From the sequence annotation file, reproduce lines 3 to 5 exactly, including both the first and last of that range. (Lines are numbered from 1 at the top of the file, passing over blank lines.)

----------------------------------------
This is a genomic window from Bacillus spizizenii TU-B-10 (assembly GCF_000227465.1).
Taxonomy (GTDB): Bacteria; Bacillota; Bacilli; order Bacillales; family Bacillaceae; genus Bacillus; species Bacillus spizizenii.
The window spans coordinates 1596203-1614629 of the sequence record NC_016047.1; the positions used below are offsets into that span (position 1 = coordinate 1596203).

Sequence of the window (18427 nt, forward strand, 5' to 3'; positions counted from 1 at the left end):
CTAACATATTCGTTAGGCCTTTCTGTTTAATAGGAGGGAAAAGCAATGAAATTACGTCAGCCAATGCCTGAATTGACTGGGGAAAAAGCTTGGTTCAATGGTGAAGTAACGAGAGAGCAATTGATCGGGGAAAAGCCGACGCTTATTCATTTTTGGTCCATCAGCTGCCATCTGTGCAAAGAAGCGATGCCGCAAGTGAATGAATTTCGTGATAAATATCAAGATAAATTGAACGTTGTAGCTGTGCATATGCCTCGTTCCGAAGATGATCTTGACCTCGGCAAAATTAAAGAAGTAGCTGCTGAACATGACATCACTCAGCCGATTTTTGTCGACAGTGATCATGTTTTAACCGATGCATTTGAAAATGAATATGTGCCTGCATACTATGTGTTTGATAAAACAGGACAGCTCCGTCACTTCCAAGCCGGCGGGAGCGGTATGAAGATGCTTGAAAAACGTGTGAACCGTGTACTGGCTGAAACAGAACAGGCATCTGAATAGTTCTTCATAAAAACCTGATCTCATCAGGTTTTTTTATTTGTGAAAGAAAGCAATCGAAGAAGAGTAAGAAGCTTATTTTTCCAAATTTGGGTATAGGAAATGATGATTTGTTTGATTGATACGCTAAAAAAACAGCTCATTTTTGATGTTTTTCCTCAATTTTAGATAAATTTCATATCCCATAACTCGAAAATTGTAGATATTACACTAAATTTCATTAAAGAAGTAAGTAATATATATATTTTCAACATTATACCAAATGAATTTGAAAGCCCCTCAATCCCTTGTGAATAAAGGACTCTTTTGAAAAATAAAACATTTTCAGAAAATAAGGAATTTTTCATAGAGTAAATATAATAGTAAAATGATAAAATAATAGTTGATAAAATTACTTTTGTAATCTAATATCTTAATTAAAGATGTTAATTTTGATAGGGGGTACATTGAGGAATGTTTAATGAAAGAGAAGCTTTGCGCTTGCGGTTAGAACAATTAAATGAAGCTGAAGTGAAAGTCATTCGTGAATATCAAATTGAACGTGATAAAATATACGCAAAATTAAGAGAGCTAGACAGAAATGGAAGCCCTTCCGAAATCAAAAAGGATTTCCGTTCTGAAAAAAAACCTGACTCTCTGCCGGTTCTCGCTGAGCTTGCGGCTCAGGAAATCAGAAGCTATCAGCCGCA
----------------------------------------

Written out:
The window spans coordinates 1596203-1614629 of the sequence record NC_016047.1; the positions used below are offsets into that span (position 1 = coordinate 1596203).

Sequence of the window (18427 nt, forward strand, 5' to 3'; positions counted from 1 at the left end):
CTAACATATTCGTTAGGCCTTTCTGTTTAATAGGAGGGAAAAGCAATGAAATTACGTCAGCCAATGCCTGAATTGACTGGGGAAAAAGCTTGGTTCAATGGTGAAGTAACGAGAGAGCAATTGATCGGGGAAAAGCCGACGCTTATTCATTTTTGGTCCATCAGCTGCCATCTGTGCAAAGAAGCGATGCCGCAAGTGAATGAATTTCGTGATAAATATCAAGATAAATTGAACGTTGTAGCTGTGCATATGCCTCGTTCCGAAGATGATCTTGACCTCGGCAAAATTAAAGAAGTAGCTGCTGAACATGACATCACTCAGCCGATTTTTGTCGACAGTGATCATGTTTTAACCGATGCATTTGAAAATGAATATGTGCCTGCATACTATGTGTTTGATAAAACAGGACAGCTCCGTCACTTCCAAGCCGGCGGGAGCGGTATGAAGATGCTTGAAAAACGTGTGAACCGTGTACTGGCTGAAACAGAACAGGCATCTGAATAGTTCTTCATAAAAACCTGATCTCATCAGGTTTTTTTATTTGTGAAAGAAAGCAATCGAAGAAGAGTAAGAAGCTTATTTTTCCAAATTTGGGTATAGGAAATGATGATTTGTTTGATTGATACGCTAAAAAAACAGCTCATTTTTGATGTTTTTCCTCAATTTTAGATAAATTTCATATCCCATAACTCGAAAATTGTAGATATTACACTAAATTTCATTAAAGAAGTAAGTAATATATATATTTTCAACATTATACCAAATGAATTTGAAAGCCCCTCAATCCCTTGTGAATAAAGGACTCTTTTGAAAAATAAAACATTTTCAGAAAATAAGGAATTTTTCATAGAGTAAATATAATAGTAAAATGATAAAATAATAGTTGATAAAATTACTTTTGTAATCTAATATCTTAATTAAAGATGTTAATTTTGATAGGGGGTACATTGAGGAATGTTTAATGAAAGAGAAGCTTTGCGCTTGCGGTTAGAACAATTAAATGAAGCTGAAGTGAAAGTCATTCGTGAATATCAAATTGAACGTGATAAAATATACGCAAAATTAAGAGAGCTAGACAGAAATGGAAGCCCTTCCGAAATCAAAAAGGATTTCCGTTCTGAAAAAAAACCTGACTCTCTGCCGGTTCTCGCTGAGCTTGCGGCTCAGGAAATCAGAAGCTATCAGCCGCA